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Need to Strengthen Consensus on Food Systems Highlighted During UN Food Systems Summit Pre-summit

August 3, 2021
By Judith Rowland and Andrew Woodcock

After almost two years of preparations, the United Nations Food Systems Summit is finally on the horizon. A reincarnation of the FAO’s World Food Summit, the UN Food Systems Summit is set to kick off in September with discussions about how to transform global agriculture and food systems to be more sustainable, productive and restorative to the planet. The Pre-summit wrapped last week, giving us a taste of what’s to come.

After three days of negotiations, it couldn’t be more clear: to make a real impact on global food systems, we’ll need an inclusive approach that fosters cooperation and action from all stakeholders — from the biggest multinational companies to young indigenous farmers in all parts of the world.

Key highlights included:

Youth Engagement Reached an All-Time High, Though Moving Beyond Tokenism is Vital

The old saying goes, “youth are the hope of our future.” This sentiment could not have been more evident at the Pre-summit. Next generation voices were prominently featured at Pre-summit sessions. Plainly and simply, these young advocates laid out their ideas and priorities for how we can build better, more sustainable global food systems.

One point they made clear is that youth engagement needs to go beyond simply elevating youth voices. Genuine youth involvement in decision making is a must, and organizations seeking to influence policy shouldn’t engage youth organizations merely to pay lip service and score points with younger demographics. Transformative food policies affect youth the most; after all, they are the ones who will experience the consequences of the policies we implement today.

Almost half of South Asia’s population is below the age of 24, and close to 60% of Africa’s population is under the age of 25. Excluding youth from policy making is not only a disservice to young people, but it’s detrimental to regional and global economies. Huge opportunities exist to connect the many youth-led grassroots organizations throughout the world to the decision-making table. While youth may not always say what we want to hear, it’s clear that it’s past time to give them a seat at the table. Anything less could lead to long-term communications challenges for your brand.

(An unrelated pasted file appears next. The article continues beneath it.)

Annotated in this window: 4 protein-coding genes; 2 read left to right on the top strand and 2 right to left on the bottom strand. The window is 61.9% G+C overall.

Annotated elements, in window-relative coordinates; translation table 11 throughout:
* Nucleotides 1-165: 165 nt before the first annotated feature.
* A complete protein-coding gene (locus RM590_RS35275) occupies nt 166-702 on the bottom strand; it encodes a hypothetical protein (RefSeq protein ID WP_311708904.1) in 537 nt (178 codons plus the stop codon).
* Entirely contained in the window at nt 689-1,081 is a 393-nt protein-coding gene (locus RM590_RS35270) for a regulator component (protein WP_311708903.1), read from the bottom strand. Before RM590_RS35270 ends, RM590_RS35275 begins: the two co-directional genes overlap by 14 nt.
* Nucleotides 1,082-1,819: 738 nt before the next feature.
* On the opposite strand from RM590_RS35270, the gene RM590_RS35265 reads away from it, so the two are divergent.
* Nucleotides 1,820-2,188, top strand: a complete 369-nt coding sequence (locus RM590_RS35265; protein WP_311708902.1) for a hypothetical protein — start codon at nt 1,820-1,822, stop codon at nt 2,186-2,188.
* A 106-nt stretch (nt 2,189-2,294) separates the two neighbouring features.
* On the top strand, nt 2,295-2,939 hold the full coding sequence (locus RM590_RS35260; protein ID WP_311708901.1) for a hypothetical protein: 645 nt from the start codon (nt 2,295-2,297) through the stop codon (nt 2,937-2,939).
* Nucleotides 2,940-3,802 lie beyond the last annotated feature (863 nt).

Inclusion is a Top Priority

United Nations Secretary-General António Guterres declared the Pre-summit a “People’s Summit,” convening farmers, climate activists, researchers, nutritionists, leaders from indigenous groups, ministers and other stakeholders from around the world.

However, despite the inclusion efforts, the event was not without controversy. A movement to protest the Food Systems Summit gained traction in the lead up to the Pre-summit, as groups expressed opposition to allowing private sector voices to play a role in Summit negotiations. Activists streamed a counter-summit in parallel, with hundreds of groups and individuals in attendance and thousands of protest tweets attempting to hijack the online discourse or detract from the official negotiations.

The resources and innovations of corporations attending the Food Systems Summit can play a massive role in addressing urgent issues including climate change, sustainable production, biodiversity and environmental restoration. Excluding the private sector from key global forums would mean excluding potential solutions to problems that affect hundreds of millions of people today, and billions tomorrow. The perineal communications challenge facing the private sector around events like the Food Systems Summit is to demonstrate that their objectives can be synergetic with the goals of other stakeholder groups. Highlighting areas of commonality should be a priority for corporations seeking to engage around moments like the Food Systems Summit.

There Are No Easy Solutions to the Crises Facing Food Systems

There’s a lot on the Food Systems Summit agenda: food security, malnutrition, biodiversity loss, sustainable development, restorative agriculture and more.

These issues must be met with a timely, coordinated response from the coalitions of food systems stakeholders formed at the Pre-summit. Each day of inaction is a day that someone goes hungry, a day someone loses their harvest to floods or drought, a day our soils erode or deplete, or a day a species risks becoming endangered. There is no time for inaction. Brokering collaboration between different stakeholder groups must remain a priority as we look ahead to the Food Systems Summit in September and beyond. To generate meaningful impact at the summit, private sector groups should focus the next two months on growing the coalitions formed at the Pre-summit and working across industries with an eye toward inclusion.